Varying immune responses may impact West Nile virus

Scientists found people who were older had an increase amount of T cells specific to the virus. | File photo

Researchers from Benaroya Research Institute at Virginia Mason in Seattle recently conducted a study that shows unusual, exaggerate immune responses can make West Nile virus infections more severe.

There are fatal, neurologic illnesses that can develop in people who have had West Nile virus. The latest research suggests that the development of neurological symptoms may be affected by the exaggeration or abnormality of the patient’s immune response to the virus.

The study, published in PLOS Pathogens, involved blood samples from 24 different blood donors. All of the donors had experienced previous asymptomatic infections of West Nile virus. These infections, detected with laboratory tests, also showed there were 16 samples from people who had neuro-invasive disease and neurologic symptoms because of the virus.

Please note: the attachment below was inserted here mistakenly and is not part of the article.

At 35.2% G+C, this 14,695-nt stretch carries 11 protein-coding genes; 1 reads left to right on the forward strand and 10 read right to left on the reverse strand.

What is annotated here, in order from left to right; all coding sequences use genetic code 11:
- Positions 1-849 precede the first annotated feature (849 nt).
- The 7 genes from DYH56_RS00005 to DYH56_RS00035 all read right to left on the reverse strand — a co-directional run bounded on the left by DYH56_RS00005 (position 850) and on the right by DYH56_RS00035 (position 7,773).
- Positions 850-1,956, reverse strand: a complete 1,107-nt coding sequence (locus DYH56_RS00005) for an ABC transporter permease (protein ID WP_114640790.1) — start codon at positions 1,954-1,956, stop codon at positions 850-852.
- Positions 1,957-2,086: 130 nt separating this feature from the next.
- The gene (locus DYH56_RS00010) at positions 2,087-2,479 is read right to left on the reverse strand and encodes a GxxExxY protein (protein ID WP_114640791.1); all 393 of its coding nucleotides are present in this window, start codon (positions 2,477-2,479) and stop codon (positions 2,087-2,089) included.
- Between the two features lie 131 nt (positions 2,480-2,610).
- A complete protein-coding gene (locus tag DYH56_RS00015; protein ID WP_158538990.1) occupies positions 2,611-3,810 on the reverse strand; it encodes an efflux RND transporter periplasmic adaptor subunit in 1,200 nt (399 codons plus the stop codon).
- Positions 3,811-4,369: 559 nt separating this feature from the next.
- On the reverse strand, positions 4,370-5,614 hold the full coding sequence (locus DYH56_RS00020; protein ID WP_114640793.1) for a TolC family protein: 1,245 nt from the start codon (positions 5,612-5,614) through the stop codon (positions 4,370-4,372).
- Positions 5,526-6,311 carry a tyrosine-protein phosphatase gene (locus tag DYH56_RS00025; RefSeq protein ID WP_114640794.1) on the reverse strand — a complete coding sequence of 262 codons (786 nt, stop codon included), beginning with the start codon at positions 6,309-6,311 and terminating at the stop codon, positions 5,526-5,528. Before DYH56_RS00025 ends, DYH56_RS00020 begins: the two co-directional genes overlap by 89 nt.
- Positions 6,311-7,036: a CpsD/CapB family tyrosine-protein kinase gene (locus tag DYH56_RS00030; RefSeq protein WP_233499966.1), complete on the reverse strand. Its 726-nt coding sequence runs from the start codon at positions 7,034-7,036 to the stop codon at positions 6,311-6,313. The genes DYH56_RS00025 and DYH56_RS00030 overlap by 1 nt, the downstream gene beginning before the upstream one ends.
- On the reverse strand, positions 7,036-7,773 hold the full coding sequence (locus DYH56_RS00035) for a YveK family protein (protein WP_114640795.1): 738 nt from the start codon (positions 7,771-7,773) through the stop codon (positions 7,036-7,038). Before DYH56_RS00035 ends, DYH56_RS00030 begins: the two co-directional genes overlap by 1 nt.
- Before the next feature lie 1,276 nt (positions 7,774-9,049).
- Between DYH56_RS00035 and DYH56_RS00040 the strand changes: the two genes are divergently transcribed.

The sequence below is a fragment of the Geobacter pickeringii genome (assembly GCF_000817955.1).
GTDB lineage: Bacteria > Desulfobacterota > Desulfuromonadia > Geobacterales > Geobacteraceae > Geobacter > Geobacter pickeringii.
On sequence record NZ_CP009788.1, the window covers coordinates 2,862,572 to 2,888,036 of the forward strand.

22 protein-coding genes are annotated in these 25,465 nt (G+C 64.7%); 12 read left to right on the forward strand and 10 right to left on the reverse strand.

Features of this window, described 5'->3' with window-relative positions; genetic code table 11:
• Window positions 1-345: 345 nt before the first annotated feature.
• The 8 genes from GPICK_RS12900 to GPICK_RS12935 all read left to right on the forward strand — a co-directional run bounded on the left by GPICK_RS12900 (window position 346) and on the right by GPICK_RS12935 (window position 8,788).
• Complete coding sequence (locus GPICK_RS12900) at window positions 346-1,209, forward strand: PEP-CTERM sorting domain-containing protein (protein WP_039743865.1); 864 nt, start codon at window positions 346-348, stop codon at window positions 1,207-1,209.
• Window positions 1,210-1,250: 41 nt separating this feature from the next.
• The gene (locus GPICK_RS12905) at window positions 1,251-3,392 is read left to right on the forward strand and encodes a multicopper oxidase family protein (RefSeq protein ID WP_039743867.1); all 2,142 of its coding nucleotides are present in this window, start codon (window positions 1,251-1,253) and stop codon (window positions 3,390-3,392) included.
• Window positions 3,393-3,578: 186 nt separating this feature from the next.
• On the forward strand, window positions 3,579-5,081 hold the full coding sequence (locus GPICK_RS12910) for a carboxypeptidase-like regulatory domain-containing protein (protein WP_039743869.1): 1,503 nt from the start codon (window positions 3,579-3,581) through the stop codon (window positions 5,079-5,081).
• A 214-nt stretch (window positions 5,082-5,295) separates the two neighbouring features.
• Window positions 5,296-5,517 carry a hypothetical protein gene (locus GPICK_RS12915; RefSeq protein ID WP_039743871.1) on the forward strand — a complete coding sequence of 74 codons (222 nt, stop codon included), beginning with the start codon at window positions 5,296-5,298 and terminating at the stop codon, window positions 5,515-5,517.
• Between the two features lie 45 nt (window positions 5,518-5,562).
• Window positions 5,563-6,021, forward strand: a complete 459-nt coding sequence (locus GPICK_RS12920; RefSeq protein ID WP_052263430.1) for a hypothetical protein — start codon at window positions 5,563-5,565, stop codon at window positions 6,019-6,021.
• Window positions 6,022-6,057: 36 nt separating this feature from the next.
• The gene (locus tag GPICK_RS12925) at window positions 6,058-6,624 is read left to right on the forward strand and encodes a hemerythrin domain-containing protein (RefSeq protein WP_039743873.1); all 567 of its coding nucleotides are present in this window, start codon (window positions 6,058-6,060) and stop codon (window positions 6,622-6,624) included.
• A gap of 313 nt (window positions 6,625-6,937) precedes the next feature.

The scientists found people who were older had an increase amount of T cells specific to the virus. These cell lines also showed that the patients were isolated from other T cells that manufacture IFN and IL-4. All of these molecules are important to keeping immune systems healthy.

The genes from CD4+ T cells because of the virus showed a distinction between the patients who had asymptomatic infections and the patients with neuroinvasive disease. The latter group showed higher groups of CD4+ T cells specific to the virus, causing a greater likelihood of the neuroinvasive disease developing.

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